Both of the examples here will work with the feature class of Airports. These examples also assume you already have some data set up as I previously demonstrated on this blog.
For the Set Filter method, first click on the Add PostGIS Layer button in QGIS. Select the USGS database and select the gnis table. Once you have done this, click on the Set Filter button at the bottom right side of the Add Layer dialog.
As you can see above, you are presented with a list of Fields on the left side, operator buttons in the middle, and Values on the right side. Click on the Feature Class field to select it and then click the All button under the values window to the right. Since we created an index on the Feature Class field, this should quickly show you all the unique values that exist in the database for that field. Now double click Feature Class to add it into the Provider specific filter expression in the text box at the bottom of the dialog. Then click the = button in the Operators group. Now double click Airport from the Values box to add it. Your filter expression should now look like this:
"feature_class" = 'Airport'
If you click the Test button, QGIS will perform a query and display the number of rows that match your query. You can use this to double check that you did not make any errors during entry. In our case, the query should return around 23,000+ rows depending on the version of GNIS you are using. Click the OK button to go back to the Layers dialog and then the Add button to add it to your project. With the filter in place, your screen should look less cluttered as it is only showing airports from GNIS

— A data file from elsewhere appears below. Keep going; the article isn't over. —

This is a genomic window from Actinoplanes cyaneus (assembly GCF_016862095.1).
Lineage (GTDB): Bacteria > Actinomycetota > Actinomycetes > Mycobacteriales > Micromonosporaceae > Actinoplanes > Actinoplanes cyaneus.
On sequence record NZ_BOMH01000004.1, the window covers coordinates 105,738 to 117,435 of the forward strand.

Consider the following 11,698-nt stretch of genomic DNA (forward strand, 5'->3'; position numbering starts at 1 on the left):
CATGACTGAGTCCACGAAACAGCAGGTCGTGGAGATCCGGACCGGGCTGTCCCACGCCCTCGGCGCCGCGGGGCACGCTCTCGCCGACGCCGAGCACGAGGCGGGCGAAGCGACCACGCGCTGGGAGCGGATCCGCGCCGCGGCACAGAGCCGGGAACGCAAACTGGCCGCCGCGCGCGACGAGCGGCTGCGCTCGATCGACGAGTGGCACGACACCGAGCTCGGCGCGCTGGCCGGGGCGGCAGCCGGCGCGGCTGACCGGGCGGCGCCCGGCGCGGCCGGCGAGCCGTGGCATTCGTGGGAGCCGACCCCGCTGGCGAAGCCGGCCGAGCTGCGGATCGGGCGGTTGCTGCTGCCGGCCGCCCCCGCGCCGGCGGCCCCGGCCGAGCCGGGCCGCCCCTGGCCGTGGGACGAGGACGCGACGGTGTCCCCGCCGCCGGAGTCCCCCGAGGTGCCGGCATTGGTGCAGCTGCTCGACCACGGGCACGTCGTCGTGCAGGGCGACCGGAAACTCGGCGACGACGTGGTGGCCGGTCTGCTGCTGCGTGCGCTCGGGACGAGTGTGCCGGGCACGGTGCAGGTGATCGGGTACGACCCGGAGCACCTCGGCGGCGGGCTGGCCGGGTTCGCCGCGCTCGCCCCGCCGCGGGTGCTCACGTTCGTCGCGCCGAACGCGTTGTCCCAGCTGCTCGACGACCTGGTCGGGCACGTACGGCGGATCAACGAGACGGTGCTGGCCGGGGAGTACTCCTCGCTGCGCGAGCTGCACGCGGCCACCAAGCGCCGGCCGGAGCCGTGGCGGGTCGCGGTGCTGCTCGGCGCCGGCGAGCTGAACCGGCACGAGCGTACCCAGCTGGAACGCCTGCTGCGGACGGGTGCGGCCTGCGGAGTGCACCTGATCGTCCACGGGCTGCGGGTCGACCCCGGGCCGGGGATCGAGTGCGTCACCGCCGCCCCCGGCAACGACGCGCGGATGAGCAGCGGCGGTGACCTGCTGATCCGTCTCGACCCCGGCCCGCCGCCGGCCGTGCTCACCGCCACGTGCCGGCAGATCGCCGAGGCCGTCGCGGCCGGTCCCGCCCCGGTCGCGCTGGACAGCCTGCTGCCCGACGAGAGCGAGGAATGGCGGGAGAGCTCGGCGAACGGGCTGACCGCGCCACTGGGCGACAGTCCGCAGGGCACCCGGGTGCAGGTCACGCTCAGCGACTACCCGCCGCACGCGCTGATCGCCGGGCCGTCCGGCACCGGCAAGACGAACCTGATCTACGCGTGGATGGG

You can use this method to filter out data on any type of field in a geospatial database. I recommend, though, that you first create an index on that column to speed up the operation. Otherwise, you may have to wait a while every time you try to load your filtered data.
Creating a Database View
The second method to filter data is to create a database view. Basically all database types can create a view. For the non-database savvy, a view can be thought of as a virtual table that is defined by a database query. This means that whenever you access the view, the data that is returned is generated by a query. For example, if you wanted a table of only airports in GNIS, you could make a view that pretends to be another table but does not take up as much space as a real table would.